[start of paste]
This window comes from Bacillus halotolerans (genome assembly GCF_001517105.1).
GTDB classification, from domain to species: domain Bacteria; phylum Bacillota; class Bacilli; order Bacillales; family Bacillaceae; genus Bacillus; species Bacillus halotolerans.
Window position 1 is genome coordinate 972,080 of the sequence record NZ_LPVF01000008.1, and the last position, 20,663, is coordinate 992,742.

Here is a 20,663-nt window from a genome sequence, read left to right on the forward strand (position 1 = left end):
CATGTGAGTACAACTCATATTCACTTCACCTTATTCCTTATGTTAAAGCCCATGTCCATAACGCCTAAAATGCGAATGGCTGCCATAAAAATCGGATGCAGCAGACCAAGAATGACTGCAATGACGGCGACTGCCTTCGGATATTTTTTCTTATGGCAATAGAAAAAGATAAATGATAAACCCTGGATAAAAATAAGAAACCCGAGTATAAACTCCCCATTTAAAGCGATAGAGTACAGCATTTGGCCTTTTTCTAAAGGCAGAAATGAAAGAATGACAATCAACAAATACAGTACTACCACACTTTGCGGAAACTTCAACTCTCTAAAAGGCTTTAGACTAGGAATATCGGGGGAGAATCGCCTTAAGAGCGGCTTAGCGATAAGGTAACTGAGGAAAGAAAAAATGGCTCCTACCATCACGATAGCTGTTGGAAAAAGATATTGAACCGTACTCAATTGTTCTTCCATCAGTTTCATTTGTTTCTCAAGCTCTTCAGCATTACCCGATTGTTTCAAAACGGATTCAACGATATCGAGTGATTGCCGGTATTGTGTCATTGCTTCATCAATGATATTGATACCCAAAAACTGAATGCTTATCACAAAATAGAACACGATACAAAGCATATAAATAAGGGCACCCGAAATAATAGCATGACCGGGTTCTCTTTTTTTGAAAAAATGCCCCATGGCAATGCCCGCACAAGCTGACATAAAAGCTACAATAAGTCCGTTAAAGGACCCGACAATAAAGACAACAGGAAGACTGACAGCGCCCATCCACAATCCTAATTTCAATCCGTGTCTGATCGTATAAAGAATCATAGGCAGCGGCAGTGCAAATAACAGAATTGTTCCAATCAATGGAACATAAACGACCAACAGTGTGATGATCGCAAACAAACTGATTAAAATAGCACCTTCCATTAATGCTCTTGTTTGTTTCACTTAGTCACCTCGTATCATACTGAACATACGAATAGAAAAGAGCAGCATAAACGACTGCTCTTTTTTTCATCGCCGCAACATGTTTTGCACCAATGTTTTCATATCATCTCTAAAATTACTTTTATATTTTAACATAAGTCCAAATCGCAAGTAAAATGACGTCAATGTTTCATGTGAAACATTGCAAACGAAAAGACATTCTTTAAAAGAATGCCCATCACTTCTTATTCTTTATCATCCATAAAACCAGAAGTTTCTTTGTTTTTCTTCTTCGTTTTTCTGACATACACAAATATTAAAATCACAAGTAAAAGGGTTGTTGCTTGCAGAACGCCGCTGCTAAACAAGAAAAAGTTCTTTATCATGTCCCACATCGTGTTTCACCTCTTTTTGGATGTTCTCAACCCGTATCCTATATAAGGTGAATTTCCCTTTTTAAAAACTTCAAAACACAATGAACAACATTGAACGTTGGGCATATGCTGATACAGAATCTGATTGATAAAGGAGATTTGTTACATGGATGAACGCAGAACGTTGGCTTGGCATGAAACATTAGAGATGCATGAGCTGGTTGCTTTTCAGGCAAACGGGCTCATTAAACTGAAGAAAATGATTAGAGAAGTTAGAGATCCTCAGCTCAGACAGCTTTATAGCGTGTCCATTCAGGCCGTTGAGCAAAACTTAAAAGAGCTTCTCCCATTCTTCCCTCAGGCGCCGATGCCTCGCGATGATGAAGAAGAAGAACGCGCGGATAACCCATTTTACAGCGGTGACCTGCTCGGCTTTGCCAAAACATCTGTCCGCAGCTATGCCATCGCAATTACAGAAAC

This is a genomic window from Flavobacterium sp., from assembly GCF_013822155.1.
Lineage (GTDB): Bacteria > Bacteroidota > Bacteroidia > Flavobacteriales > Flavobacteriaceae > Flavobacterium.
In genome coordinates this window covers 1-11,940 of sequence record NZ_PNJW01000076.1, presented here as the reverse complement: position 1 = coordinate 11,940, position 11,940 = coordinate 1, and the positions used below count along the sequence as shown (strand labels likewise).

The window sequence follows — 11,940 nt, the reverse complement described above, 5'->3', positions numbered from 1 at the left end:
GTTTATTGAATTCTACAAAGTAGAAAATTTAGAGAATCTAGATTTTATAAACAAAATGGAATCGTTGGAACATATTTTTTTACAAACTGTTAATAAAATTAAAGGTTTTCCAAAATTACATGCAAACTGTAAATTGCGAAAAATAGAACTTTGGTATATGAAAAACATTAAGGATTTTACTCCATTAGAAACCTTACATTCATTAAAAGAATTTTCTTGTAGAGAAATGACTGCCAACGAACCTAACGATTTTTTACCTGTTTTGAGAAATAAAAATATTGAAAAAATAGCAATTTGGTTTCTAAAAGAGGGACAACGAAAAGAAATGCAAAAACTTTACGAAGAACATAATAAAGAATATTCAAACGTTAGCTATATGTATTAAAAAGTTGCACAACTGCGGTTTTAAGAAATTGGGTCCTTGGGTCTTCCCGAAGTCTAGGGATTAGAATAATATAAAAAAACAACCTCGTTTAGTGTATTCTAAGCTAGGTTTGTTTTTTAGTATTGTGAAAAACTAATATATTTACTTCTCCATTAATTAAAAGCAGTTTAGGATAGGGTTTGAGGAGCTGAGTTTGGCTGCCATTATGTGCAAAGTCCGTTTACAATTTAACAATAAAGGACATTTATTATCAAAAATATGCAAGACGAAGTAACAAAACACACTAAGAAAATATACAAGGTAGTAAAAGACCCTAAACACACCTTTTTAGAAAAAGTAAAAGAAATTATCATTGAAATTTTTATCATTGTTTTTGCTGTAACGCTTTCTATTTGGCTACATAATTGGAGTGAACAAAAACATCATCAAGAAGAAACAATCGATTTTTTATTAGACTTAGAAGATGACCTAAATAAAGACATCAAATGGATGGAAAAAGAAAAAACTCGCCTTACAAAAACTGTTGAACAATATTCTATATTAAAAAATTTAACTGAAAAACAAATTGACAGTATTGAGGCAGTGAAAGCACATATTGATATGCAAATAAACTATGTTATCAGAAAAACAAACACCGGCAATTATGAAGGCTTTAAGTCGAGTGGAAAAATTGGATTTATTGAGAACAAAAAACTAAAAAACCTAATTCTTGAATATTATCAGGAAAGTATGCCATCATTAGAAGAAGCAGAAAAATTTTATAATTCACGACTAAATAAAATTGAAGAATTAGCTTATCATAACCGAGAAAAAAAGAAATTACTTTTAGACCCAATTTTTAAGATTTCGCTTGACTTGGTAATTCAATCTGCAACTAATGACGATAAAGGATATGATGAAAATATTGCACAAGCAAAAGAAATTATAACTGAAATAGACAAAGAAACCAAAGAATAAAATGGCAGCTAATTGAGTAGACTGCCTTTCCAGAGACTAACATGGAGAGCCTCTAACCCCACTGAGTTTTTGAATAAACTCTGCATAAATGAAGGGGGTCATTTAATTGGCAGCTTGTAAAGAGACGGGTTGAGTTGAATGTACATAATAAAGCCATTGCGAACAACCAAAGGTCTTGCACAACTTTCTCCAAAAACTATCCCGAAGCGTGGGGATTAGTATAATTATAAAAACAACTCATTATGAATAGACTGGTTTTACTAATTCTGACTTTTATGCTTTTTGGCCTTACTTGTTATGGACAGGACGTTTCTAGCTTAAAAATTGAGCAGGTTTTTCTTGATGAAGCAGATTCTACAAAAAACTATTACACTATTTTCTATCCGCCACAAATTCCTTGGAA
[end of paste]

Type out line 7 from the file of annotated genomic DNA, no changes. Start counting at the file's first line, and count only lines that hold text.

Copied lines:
Lineage (GTDB): Bacteria > Bacteroidota > Bacteroidia > Flavobacteriales > Flavobacteriaceae > Flavobacterium.